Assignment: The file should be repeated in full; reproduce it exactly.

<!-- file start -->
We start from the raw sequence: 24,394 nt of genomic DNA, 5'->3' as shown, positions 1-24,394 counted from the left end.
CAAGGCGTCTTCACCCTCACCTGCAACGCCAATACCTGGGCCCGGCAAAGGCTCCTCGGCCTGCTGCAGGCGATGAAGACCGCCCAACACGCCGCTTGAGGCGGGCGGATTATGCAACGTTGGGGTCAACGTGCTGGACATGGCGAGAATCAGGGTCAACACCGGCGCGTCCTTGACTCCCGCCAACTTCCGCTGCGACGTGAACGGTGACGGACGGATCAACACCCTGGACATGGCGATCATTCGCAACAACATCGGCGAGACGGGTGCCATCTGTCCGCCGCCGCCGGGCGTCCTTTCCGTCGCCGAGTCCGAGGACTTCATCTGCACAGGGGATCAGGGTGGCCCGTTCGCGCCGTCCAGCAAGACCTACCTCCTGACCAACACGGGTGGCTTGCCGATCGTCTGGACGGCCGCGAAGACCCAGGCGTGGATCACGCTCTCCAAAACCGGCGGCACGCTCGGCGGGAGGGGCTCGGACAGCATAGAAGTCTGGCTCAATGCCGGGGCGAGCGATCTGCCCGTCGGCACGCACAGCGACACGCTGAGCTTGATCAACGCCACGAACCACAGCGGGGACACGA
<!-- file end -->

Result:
We start from the raw sequence: 24,394 nt of genomic DNA, 5'->3' as shown, positions 1-24,394 counted from the left end.
CAAGGCGTCTTCACCCTCACCTGCAACGCCAATACCTGGGCCCGGCAAAGGCTCCTCGGCCTGCTGCAGGCGATGAAGACCGCCCAACACGCCGCTTGAGGCGGGCGGATTATGCAACGTTGGGGTCAACGTGCTGGACATGGCGAGAATCAGGGTCAACACCGGCGCGTCCTTGACTCCCGCCAACTTCCGCTGCGACGTGAACGGTGACGGACGGATCAACACCCTGGACATGGCGATCATTCGCAACAACATCGGCGAGACGGGTGCCATCTGTCCGCCGCCGCCGGGCGTCCTTTCCGTCGCCGAGTCCGAGGACTTCATCTGCACAGGGGATCAGGGTGGCCCGTTCGCGCCGTCCAGCAAGACCTACCTCCTGACCAACACGGGTGGCTTGCCGATCGTCTGGACGGCCGCGAAGACCCAGGCGTGGATCACGCTCTCCAAAACCGGCGGCACGCTCGGCGGGAGGGGCTCGGACAGCATAGAAGTCTGGCTCAATGCCGGGGCGAGCGATCTGCCCGTCGGCACGCACAGCGACACGCTGAGCTTGATCAACGCCACGAACCACAGCGGGGACACGA